VFC HK417 PolarStar Fusion Engine Conversion

The VFC HK417 is a very nice airsoft gun with excellent externals. One of the interesting aspects of this gun is the proprietary “Version 2.2” gearbox. This gearbox has different geometry than standard V2 gearboxes, which allows for a steeper grip rake and a much thinner lower receiver. This is in contrast to the upper on the HK417, which is very large and room, including a very large diameter buffer tube.

Converting this gun to use the PolarStar Fusion Engine poses some interesting challenges. Viking from the Soldiers of Sin Airsoft Team sent me his HK417 to take shot at installing the Fusion Engine into the gun, and after an initial false start, I managed to adapt the Fusion Engine to the HK417. The V2.2 gearbox is close in size to the standard V2, except for the pistol grip mount and the cutback at the rear of the gearbox. I initially attempted to modify the V2 Fusion Engine to match the geometry of the V2, but in the end, the fire select mechanism made it impossible to use the Fusion Engine V2 lower assembly.

The HK417 gearbox uses a very unique fire selector plate. With traditional V2 gearboxes, the selector plate moves forward for Safe, and rearward for Full auto. On the HK417, this is reversed. Also the lower receiver of the HK417 is so narrow, the selector plate is very thin and the gearbox essentially sits flush with the sides of the receiver.

Instead of modifying the Fusion Engine, I opted to reuse the HK417 gearbox as a foundation for the Fusion Engine upper cylinder. I cut away the top of the gearbox shell and milled out the inside to make room for the solenoid manifold. The back of the Fusion Engine solenoid manifold also had to be cut down to allow it to fit with the back of the lower receiver.

To support the full auto fire select, a micro lever switch was mounted in the area where the AEG semi auto lever was placed. When the selector plate slides forward it activates the micro switch. There is so little clearance in the lower receiver the micro switch had to be epoxied in place since there was no clearance for any screw heads.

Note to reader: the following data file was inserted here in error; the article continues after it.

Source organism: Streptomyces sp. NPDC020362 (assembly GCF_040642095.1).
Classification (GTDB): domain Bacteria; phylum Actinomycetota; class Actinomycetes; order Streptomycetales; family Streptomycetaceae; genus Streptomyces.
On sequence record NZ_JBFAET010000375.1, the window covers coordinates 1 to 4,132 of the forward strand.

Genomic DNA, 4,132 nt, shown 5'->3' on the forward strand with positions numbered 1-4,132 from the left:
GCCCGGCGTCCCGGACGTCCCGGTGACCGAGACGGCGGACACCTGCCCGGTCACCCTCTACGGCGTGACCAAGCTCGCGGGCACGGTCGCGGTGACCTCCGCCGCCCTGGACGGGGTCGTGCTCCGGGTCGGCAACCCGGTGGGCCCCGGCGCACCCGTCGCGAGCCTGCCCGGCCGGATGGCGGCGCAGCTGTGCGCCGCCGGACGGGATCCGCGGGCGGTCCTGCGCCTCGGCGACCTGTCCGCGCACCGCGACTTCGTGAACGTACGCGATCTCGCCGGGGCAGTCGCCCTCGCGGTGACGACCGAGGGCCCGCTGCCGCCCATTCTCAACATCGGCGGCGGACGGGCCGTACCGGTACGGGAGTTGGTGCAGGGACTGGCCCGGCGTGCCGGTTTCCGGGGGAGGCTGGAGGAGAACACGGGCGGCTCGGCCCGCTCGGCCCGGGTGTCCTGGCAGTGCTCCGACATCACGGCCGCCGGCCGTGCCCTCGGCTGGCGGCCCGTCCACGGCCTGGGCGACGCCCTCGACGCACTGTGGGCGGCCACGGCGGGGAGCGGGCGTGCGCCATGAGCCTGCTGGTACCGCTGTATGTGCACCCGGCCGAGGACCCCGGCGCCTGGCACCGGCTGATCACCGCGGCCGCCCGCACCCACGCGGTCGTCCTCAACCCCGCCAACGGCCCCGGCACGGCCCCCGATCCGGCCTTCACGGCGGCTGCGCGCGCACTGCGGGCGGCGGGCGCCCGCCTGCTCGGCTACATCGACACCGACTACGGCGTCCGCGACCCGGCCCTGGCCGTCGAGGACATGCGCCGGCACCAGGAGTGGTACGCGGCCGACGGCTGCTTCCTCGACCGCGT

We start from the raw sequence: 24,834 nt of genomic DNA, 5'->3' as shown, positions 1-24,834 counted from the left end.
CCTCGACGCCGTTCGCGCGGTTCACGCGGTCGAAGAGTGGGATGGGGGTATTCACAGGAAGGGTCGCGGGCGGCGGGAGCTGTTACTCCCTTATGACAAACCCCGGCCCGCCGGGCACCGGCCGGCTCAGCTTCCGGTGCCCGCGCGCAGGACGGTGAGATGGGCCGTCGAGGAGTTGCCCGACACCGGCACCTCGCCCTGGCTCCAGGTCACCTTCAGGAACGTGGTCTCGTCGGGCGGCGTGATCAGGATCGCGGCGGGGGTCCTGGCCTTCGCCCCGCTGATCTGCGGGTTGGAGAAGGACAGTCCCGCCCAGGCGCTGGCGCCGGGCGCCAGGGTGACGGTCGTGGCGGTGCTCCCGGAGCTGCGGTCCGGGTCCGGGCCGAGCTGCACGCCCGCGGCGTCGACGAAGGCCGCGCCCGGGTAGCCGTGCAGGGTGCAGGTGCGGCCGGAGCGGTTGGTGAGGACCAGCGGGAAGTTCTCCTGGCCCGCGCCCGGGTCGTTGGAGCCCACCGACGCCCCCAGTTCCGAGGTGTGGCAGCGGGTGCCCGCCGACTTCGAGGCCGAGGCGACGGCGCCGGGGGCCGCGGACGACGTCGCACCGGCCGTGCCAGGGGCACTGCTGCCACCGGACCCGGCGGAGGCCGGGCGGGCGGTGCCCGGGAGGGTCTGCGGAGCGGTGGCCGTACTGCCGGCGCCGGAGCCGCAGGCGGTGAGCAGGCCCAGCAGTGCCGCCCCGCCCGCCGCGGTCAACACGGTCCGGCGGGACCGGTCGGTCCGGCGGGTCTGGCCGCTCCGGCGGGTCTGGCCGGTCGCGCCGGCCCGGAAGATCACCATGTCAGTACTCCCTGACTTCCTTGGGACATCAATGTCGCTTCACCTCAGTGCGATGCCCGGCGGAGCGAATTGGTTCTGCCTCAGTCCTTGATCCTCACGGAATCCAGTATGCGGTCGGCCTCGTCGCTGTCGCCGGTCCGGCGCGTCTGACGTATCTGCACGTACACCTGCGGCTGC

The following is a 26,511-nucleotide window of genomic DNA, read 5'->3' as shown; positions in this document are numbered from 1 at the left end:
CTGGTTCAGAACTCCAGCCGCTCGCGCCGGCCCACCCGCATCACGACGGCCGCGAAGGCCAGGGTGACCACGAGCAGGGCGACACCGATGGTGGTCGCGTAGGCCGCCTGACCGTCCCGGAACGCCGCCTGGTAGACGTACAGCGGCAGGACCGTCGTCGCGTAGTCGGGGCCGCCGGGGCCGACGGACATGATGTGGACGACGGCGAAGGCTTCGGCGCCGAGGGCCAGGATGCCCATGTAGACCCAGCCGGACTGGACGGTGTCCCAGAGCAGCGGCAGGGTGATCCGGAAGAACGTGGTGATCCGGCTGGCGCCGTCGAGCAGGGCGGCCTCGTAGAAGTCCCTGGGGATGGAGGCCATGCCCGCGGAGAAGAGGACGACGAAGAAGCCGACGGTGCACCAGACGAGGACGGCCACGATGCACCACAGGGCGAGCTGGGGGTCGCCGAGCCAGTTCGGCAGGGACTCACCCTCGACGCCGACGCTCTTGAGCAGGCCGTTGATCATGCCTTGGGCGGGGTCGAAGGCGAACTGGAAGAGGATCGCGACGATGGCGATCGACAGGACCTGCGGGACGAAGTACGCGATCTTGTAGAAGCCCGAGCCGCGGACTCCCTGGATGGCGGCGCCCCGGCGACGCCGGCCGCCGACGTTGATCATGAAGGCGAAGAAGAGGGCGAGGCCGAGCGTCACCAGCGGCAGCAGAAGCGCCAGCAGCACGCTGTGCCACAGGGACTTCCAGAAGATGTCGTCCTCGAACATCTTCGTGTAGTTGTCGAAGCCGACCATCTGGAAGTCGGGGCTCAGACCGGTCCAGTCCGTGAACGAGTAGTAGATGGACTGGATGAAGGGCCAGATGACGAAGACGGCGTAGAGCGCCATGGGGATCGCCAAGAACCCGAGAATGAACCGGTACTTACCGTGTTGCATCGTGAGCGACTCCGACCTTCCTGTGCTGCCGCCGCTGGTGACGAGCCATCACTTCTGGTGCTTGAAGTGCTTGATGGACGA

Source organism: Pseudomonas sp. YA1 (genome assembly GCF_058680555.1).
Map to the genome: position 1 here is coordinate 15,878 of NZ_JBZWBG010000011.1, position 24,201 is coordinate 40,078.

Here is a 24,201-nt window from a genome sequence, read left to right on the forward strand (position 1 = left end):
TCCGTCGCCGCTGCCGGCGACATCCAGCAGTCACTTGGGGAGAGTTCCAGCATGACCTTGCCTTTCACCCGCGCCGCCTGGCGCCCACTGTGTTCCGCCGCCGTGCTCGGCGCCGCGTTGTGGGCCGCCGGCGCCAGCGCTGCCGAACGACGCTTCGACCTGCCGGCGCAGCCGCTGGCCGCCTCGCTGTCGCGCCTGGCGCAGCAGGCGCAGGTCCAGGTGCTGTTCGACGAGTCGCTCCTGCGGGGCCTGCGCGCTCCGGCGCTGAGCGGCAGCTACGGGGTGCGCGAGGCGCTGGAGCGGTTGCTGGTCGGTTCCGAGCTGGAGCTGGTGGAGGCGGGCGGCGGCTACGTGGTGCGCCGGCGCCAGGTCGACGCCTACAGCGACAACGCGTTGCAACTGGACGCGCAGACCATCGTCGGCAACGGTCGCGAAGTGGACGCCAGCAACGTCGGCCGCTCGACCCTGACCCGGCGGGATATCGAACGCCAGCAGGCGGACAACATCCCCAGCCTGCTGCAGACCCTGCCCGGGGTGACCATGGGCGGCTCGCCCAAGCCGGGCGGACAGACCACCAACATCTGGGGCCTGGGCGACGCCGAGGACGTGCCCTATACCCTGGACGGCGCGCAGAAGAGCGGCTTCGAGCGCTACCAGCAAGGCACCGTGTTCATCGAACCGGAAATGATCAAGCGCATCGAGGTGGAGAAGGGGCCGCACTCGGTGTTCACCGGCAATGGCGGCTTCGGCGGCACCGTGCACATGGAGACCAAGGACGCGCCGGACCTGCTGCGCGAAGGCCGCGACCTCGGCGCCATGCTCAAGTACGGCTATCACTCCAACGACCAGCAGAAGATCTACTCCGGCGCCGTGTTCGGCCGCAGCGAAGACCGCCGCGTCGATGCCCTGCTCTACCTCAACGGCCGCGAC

The placement of the Fusion Engine on the gearbox platform is critical as it needs to match up with the hopup and lock it into place. If the hopup isn’t flush with the Fusion Engine and the outer barrel, the magazine won’t seat properly. I learned this the hard way and it resulted having the Fusion Engine mounting holes slotted so it could be adjusted forward. I ended up needed an extra screw to lock the Fusion Engine in place to keep it from sliding backward.

The HK417 hopup is slightly larger than standard M4 hopups, so the front cylinder of the Fusion Engine had to be drilled just slightly larger so the hopup fits flush.

In the end, the Fusion Engine works very nicely in the HK417. Some extreme modifications are needed to the gearbox shell and some extra cuts are needed, but the PolarStar Fusion Engine really brings to life the very nice externals of the HK417 along with all the reliability and tuning capabilities of the PolarStar platform.

Happy Airsofting!

– Rudy

 

UPDATE 3/2014

I’ve made some changes to the way I convert the HK417. These changes allow the more of the stock gearbox to be used so the hopup is always properly positioned. I also now retain the use of the rear bracket so the Engine will lock into place much better using the standard mount screw under the buffer tube. To better manage the wires I’ve added a small bracket to the back to hold the mini circuit board, but it does make installing the Engine into the lower receiver a little more difficult as the trigger needs to be manipulated to make it drop in. Alternatively you could detach the board from the back of then engine, drop it in, then reattach it.

Since the face of the gearbox is still being used, it requires a custom nozzle as it needs to be ~3mm longer, but a front mounting screw is no longer needed.

UPDATE 5/2014

I’m actually sticking with the original way I convert HK417s. In the end I believe it’s better to be able to use standard M4 nozzles. I’ve made a few improvements in how the conversion is done, including adding a bracket that holds the mini-circuit board and re-using the rear gearbox bracket so the back screw can still be used.